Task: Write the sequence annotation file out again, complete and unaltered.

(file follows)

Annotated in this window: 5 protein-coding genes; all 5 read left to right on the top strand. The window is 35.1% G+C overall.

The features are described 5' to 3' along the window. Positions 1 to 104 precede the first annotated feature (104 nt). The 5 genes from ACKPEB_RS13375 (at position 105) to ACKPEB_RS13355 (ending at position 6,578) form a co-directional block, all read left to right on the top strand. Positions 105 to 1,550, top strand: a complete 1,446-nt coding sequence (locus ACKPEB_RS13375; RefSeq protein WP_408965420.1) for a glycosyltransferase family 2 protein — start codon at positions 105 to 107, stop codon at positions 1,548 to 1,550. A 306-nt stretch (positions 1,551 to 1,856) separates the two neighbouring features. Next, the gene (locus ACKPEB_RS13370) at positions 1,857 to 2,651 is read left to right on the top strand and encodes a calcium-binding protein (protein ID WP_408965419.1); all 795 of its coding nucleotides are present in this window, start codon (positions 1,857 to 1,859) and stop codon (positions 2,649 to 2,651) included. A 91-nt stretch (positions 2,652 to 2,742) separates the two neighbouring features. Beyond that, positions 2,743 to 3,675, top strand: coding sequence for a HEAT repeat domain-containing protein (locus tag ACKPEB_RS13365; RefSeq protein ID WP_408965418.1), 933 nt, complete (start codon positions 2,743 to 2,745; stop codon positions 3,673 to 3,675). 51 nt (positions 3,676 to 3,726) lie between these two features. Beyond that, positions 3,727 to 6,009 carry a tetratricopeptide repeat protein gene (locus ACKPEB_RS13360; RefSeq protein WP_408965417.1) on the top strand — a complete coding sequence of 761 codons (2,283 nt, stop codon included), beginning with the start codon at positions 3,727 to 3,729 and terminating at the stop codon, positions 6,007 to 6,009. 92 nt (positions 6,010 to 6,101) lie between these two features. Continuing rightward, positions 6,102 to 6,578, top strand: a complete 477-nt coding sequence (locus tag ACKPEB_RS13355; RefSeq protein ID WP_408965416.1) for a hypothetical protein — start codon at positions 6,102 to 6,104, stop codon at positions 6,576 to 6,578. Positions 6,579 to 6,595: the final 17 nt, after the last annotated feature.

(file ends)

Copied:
Annotated in this window: 5 protein-coding genes; all 5 read left to right on the top strand. The window is 35.1% G+C overall.

The features are described 5' to 3' along the window. Positions 1 to 104 precede the first annotated feature (104 nt). The 5 genes from ACKPEB_RS13375 (at position 105) to ACKPEB_RS13355 (ending at position 6,578) form a co-directional block, all read left to right on the top strand. Positions 105 to 1,550, top strand: a complete 1,446-nt coding sequence (locus ACKPEB_RS13375; RefSeq protein WP_408965420.1) for a glycosyltransferase family 2 protein — start codon at positions 105 to 107, stop codon at positions 1,548 to 1,550. A 306-nt stretch (positions 1,551 to 1,856) separates the two neighbouring features. Next, the gene (locus ACKPEB_RS13370) at positions 1,857 to 2,651 is read left to right on the top strand and encodes a calcium-binding protein (protein ID WP_408965419.1); all 795 of its coding nucleotides are present in this window, start codon (positions 1,857 to 1,859) and stop codon (positions 2,649 to 2,651) included. A 91-nt stretch (positions 2,652 to 2,742) separates the two neighbouring features. Beyond that, positions 2,743 to 3,675, top strand: coding sequence for a HEAT repeat domain-containing protein (locus tag ACKPEB_RS13365; RefSeq protein ID WP_408965418.1), 933 nt, complete (start codon positions 2,743 to 2,745; stop codon positions 3,673 to 3,675). 51 nt (positions 3,676 to 3,726) lie between these two features. Beyond that, positions 3,727 to 6,009 carry a tetratricopeptide repeat protein gene (locus ACKPEB_RS13360; RefSeq protein WP_408965417.1) on the top strand — a complete coding sequence of 761 codons (2,283 nt, stop codon included), beginning with the start codon at positions 3,727 to 3,729 and terminating at the stop codon, positions 6,007 to 6,009. 92 nt (positions 6,010 to 6,101) lie between these two features. Continuing rightward, positions 6,102 to 6,578, top strand: a complete 477-nt coding sequence (locus tag ACKPEB_RS13355; RefSeq protein ID WP_408965416.1) for a hypothetical protein — start codon at positions 6,102 to 6,104, stop codon at positions 6,576 to 6,578. Positions 6,579 to 6,595: the final 17 nt, after the last annotated feature.